Ethanol prices hit one-year low, corn prices down too

By Holly Jessen | December 16, 2011

At the end of a strong year for ethanol prices, futures prices for ethanol sank to $2.06 on Dec. 15, the lowest price since November 2010. The other side of the coin is that corn prices are down too, meaning improved margins for ethanol producers, said Rick Kment, a Telvent DTN biofuels analyst. “There’s not a significant panic,” he says. “We’re still seeing strong overall demand.”

The drop in prices isn’t totally unexpected. Ethanol demand typically follows gasoline demand, which drops in the fall, with a moderate bump in demand around the holiday travel season, and stays lower until the summer driving season. “This is traditionally when we see lower prices and traditionally when we see overall demand kind of slow and stabilize throughout probably the next three to four months,” he said, adding that ethanol prices were slightly up at $2.08 on Dec. 16.

Corn prices hit a daily high of $7.64 a bushel on June 8, due to concerns about tight supply and uncertain production levels. At the end of market Dec. 15 corn futures were at $5.79 a bushel. “Not quite but we’re almost dropped $2 a bushel in the corn cost for ethanol producers,” Kment said.

Previously, there was a surge in ethanol demand. This is also expected as there’s a rush on ethanol buying to ramp up from the summer blend to winter blend. “Especially throughout the fall, we have seen significantly high demand for ethanol, not only continued growth in domestic demand, but we’ve also seen strong export markets,” he said. “We usually see a spike in demand and relatively tight supplies through the October, November and into early December area.”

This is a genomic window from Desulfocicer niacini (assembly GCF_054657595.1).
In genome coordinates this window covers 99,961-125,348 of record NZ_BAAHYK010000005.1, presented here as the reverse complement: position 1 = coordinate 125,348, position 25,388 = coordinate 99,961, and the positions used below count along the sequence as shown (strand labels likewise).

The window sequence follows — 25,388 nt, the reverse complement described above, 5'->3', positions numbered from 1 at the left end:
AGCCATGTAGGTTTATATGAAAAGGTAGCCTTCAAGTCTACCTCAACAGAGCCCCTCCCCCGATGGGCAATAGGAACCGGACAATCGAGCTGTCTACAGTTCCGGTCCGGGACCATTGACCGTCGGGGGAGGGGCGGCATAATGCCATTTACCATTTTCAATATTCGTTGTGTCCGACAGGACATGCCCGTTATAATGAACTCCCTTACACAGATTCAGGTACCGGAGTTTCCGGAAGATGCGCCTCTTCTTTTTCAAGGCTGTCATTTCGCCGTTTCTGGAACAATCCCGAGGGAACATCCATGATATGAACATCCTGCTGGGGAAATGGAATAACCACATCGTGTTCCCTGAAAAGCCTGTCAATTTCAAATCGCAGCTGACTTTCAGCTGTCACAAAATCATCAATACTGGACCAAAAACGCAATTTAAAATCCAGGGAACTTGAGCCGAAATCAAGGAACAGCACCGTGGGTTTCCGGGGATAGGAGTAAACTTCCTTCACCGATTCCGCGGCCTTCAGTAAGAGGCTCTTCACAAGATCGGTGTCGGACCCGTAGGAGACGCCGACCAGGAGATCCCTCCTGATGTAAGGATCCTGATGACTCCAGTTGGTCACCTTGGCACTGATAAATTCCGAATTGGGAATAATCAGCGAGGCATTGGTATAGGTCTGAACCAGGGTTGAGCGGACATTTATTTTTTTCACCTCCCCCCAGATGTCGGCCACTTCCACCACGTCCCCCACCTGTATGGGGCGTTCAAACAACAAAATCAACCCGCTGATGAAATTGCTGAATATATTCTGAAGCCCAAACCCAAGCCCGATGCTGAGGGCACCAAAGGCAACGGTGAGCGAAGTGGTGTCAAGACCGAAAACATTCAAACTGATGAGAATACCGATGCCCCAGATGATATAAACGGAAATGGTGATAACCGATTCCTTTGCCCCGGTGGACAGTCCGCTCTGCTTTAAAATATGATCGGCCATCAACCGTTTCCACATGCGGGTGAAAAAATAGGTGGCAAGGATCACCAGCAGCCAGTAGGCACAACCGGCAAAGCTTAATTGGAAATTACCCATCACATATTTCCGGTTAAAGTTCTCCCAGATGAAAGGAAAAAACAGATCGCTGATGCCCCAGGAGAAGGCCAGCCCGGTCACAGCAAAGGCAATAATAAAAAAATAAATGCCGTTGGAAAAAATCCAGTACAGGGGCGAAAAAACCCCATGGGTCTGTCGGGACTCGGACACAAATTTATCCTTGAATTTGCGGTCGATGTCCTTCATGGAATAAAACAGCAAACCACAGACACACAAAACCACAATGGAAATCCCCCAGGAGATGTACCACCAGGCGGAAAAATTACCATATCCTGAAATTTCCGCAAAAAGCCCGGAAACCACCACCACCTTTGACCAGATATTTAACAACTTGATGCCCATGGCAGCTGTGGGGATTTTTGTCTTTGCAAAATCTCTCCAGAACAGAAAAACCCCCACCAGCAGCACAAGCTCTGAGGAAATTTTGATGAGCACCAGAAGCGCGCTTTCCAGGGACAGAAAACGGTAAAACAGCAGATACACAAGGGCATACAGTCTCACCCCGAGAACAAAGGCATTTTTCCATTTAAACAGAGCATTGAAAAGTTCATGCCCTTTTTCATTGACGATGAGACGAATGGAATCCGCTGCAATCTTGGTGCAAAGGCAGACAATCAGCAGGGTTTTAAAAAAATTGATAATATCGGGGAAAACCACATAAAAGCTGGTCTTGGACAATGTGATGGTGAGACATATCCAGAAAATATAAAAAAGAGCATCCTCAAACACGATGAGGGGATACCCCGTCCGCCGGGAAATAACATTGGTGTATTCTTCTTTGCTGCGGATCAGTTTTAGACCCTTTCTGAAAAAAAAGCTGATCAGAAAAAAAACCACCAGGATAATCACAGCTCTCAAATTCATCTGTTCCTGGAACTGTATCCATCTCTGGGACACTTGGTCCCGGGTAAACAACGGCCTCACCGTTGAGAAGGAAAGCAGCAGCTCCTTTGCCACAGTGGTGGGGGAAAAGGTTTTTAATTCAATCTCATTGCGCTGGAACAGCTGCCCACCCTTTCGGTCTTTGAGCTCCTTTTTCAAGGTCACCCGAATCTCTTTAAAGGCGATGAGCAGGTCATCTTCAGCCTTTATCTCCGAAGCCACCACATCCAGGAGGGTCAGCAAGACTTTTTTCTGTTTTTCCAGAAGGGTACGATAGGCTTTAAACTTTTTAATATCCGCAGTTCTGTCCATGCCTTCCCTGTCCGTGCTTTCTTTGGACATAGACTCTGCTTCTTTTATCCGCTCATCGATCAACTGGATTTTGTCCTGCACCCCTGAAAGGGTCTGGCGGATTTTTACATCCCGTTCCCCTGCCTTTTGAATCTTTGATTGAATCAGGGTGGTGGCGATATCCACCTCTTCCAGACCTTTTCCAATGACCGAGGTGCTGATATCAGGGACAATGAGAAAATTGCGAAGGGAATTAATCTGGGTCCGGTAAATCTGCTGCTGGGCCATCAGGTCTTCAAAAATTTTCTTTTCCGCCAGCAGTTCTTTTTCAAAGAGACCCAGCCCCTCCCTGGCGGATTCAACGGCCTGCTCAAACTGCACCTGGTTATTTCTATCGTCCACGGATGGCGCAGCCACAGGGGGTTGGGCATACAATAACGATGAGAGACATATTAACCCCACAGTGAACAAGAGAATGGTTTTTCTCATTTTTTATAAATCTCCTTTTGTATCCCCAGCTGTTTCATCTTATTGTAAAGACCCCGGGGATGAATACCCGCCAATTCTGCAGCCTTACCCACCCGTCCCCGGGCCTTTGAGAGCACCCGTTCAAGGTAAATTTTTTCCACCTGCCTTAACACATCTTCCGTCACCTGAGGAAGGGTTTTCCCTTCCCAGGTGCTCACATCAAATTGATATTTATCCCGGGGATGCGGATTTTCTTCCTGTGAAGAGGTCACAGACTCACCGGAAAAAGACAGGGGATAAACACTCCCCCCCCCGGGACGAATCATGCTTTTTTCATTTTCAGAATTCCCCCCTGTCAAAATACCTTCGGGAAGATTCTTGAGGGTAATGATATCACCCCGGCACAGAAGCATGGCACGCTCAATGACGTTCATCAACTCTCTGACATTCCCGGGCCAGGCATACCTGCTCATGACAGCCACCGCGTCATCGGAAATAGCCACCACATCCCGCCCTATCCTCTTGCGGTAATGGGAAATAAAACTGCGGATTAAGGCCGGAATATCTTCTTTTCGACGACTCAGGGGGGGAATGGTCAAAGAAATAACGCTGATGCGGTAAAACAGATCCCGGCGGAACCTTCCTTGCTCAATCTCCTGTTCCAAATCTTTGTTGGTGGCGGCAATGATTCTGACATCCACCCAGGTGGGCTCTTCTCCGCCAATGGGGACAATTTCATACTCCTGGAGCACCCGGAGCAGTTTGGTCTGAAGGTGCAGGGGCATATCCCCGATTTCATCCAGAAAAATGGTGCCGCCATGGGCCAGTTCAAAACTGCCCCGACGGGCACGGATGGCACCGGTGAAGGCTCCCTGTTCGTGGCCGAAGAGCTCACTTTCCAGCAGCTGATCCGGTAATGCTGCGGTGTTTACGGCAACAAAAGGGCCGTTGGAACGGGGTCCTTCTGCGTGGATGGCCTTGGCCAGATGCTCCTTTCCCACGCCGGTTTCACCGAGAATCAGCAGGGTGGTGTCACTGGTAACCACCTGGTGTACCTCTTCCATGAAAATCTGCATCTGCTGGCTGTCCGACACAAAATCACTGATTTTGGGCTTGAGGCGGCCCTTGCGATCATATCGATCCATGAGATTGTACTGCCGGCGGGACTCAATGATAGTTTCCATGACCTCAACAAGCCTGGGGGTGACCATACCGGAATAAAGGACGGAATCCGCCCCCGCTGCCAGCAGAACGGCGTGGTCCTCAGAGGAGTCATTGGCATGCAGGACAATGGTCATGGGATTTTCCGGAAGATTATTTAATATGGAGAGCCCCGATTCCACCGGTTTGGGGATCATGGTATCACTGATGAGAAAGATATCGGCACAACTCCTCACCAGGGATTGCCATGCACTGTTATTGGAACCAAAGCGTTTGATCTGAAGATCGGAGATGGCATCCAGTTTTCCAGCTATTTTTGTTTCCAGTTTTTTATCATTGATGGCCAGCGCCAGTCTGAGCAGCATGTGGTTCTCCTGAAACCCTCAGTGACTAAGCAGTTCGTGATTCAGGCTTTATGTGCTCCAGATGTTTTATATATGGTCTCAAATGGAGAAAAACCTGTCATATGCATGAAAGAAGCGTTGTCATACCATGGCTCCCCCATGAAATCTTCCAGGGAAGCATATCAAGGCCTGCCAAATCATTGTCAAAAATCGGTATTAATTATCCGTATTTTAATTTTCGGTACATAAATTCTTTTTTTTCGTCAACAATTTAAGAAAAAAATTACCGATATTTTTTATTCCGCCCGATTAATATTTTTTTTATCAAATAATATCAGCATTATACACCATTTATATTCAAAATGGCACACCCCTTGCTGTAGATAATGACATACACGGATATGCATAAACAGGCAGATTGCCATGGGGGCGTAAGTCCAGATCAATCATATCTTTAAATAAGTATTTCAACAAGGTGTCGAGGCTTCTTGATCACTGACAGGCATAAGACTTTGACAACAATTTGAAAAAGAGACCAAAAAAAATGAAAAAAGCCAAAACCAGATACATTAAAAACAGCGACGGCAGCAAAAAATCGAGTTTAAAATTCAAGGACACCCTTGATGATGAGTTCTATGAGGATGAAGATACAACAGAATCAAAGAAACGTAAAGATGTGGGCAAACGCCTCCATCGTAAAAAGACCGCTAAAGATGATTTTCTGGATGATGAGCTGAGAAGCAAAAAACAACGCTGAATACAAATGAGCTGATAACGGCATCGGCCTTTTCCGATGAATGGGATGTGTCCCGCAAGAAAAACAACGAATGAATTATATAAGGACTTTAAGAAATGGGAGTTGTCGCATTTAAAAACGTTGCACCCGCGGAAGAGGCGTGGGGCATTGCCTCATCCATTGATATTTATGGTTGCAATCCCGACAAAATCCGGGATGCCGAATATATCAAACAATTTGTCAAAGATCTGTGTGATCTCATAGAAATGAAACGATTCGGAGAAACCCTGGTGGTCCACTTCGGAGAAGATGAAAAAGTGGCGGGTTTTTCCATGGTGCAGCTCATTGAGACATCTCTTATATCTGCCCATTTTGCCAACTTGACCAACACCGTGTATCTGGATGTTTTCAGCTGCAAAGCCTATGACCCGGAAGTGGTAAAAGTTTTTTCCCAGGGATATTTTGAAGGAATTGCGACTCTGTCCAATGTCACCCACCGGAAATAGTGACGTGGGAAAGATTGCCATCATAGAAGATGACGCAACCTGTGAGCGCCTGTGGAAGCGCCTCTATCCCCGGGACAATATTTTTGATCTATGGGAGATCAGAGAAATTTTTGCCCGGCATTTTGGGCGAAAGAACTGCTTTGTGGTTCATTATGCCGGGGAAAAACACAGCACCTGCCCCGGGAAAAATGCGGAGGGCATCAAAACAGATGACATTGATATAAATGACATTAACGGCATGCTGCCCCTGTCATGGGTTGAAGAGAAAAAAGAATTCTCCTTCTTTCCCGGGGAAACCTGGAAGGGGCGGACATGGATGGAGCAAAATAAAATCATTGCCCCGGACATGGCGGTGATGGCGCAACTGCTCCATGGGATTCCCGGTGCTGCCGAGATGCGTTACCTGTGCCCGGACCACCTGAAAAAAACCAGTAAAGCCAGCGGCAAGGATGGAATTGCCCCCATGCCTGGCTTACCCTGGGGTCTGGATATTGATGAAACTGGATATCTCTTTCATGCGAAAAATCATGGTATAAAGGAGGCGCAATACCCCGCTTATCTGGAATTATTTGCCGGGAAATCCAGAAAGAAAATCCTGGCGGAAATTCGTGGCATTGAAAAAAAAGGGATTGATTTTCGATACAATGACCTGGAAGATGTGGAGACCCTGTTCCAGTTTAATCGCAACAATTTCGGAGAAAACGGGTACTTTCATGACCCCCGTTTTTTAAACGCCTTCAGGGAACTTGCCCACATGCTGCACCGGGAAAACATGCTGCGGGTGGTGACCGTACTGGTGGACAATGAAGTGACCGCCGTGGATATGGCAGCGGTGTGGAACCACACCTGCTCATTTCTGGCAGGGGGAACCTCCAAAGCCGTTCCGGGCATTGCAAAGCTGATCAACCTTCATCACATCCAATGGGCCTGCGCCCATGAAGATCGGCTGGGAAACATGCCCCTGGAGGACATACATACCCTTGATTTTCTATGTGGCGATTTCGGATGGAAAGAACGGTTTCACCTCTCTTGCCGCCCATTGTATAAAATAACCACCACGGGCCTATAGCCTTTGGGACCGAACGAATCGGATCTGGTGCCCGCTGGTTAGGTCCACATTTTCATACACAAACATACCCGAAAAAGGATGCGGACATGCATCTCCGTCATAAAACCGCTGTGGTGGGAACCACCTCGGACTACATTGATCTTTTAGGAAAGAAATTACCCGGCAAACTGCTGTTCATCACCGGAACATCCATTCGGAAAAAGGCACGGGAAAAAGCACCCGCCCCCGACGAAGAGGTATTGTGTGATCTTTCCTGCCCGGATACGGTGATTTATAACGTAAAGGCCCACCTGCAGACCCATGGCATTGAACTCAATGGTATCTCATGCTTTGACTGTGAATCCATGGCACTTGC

That surge in demand made it look like ethanol prices dropped dangerously when demand dropped off. However, it was really about rolling over from one month’s contract to the other, Kment said. That resulted in a 30-cent drop from Dec. 5, with ethanol futures prices of $2.50 a gallon on Dec. 5, dropping to $2.18 a gallon on Dec. 6. “I’ve had a lot of calls and a lot of people talking to me over the last two weeks, ‘OK, what happened, we saw a 30 cent drop in the ethanol price in one day,’” he said. “That really wasn’t a significant drop in there. That was the rolling of the contracts.”

Looking forward, there is some market uncertainty. “There is the draw in there of the ‘what if?’” Kment said. “I’m not a huge proponent that this whole blender credit going away is going to significantly shake up the ethanol market, ruin the ethanol market and drop prices significantly lower. But at the same time there is a little bit of uncertainty, which combined with the ethanol demand, the tight supplies, the lower corn prices, all kind of work together to allow buying to really not filling that premium in the January contracts.”